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Throughout His life and ministry, Jesus encountered people experiencing all manner of pain and suffering: parents who lost their children, men and women plagued by disease and infirmity, and people who were born poor and lived as outcasts. He also had a fair number of run-ins with evil, beginning with Lucifer himself tempting our Lord in the desert before the Redeemer set out on His divine rescue mission.
Thwarted but not giving in to defeat, the devil did what he had since the beginning of time and continues to do to this day: he sent his minions to torment as many people as he could, dead set on drawing them away from God and ensuring their destruction. The devil’s tricks are not new, but what he lacks in originality he tries to make up for in theatrics, and in spreading fear. Such was the case with a man who terrorized his neighbors, roaming the cemetery, escaping the chains used to bind him in a weak attempt to restrain his raging. Saint Luke, in telling the terrifying story in his Gospel, notes that the demons possessing the man routinely drove him out to “deserted places.” It seems that as much as Satan desired to make his presence known to others, he cared more to isolate this poor soul, all the better to keep it to himself.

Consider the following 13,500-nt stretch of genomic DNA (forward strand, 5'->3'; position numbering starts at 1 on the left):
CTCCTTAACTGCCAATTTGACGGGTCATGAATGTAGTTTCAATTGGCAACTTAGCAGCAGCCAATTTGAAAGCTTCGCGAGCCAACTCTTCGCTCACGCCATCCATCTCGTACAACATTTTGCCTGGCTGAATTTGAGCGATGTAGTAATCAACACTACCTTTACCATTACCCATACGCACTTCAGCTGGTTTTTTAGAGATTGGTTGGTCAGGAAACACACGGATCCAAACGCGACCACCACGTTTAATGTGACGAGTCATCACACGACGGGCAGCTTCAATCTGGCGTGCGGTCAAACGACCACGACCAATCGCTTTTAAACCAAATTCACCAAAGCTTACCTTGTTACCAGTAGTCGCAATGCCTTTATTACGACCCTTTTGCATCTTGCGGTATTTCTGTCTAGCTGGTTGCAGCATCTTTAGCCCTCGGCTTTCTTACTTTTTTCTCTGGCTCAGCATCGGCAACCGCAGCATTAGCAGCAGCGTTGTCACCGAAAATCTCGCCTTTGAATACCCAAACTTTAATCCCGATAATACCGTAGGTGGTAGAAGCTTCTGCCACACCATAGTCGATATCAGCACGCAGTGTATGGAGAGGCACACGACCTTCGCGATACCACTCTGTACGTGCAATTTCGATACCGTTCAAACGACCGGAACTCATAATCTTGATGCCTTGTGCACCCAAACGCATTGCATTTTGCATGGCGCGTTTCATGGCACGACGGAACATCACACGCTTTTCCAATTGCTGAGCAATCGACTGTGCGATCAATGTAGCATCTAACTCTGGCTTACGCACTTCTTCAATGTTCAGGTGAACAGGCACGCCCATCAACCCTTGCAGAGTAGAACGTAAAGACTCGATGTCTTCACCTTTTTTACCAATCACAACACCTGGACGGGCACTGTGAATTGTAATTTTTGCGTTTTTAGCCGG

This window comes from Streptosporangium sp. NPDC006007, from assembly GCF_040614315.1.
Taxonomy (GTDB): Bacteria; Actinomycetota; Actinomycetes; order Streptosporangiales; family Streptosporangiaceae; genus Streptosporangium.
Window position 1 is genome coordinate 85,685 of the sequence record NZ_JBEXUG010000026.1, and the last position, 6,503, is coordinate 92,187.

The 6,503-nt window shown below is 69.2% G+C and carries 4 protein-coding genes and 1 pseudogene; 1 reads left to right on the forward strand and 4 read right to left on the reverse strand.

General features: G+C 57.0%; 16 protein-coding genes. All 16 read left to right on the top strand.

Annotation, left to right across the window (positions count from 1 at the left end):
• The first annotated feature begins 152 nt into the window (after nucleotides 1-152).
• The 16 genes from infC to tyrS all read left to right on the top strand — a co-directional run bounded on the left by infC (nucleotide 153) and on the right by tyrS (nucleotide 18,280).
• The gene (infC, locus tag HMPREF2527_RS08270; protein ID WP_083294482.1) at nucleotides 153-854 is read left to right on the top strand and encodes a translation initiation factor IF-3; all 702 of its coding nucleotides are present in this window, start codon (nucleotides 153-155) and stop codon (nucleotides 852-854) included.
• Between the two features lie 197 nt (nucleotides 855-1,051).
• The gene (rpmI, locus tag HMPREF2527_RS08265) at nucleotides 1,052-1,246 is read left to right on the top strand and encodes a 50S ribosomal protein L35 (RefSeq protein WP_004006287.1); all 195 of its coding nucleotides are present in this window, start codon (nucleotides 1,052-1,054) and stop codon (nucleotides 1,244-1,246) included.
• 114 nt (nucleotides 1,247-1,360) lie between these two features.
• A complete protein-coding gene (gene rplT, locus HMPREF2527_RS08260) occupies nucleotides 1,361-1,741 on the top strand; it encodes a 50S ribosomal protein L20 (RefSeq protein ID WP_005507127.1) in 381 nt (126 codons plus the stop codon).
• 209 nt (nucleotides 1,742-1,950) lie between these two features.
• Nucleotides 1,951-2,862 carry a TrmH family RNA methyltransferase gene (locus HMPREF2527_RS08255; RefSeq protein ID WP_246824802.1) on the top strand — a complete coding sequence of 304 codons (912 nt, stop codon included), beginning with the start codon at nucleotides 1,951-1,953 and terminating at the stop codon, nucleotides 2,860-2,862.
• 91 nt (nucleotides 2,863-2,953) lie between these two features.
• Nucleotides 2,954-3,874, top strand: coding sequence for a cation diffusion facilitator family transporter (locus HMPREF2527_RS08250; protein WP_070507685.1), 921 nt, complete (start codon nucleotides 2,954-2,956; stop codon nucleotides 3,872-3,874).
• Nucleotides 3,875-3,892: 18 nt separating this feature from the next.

Saint Luke goes on to tell how Jesus encounters the man, learns that not one but a legion of demons is tormenting the man, and He casts them out of him, sending these messengers from hell into a herd of swine. From that moment the man is clean, worships Jesus, and begs to follow Him. Instead, Jesus tells him to remain, preaching the Good News of his deliverance. Peace has come to the tormented man, and his mission in life is to share the peace of Christ with everyone who will listen.
We’ve likely heard this story many times – and if we don’t remember this one, we can probably recall other instances of Jesus driving out demons. But there’s one important detail we might miss: that the demons routinely drove the possessed man “to deserted places.” This is the devil’s m.o., his greatest weapon: to isolate us, to separate us from God, and from anyone who might draw us to God.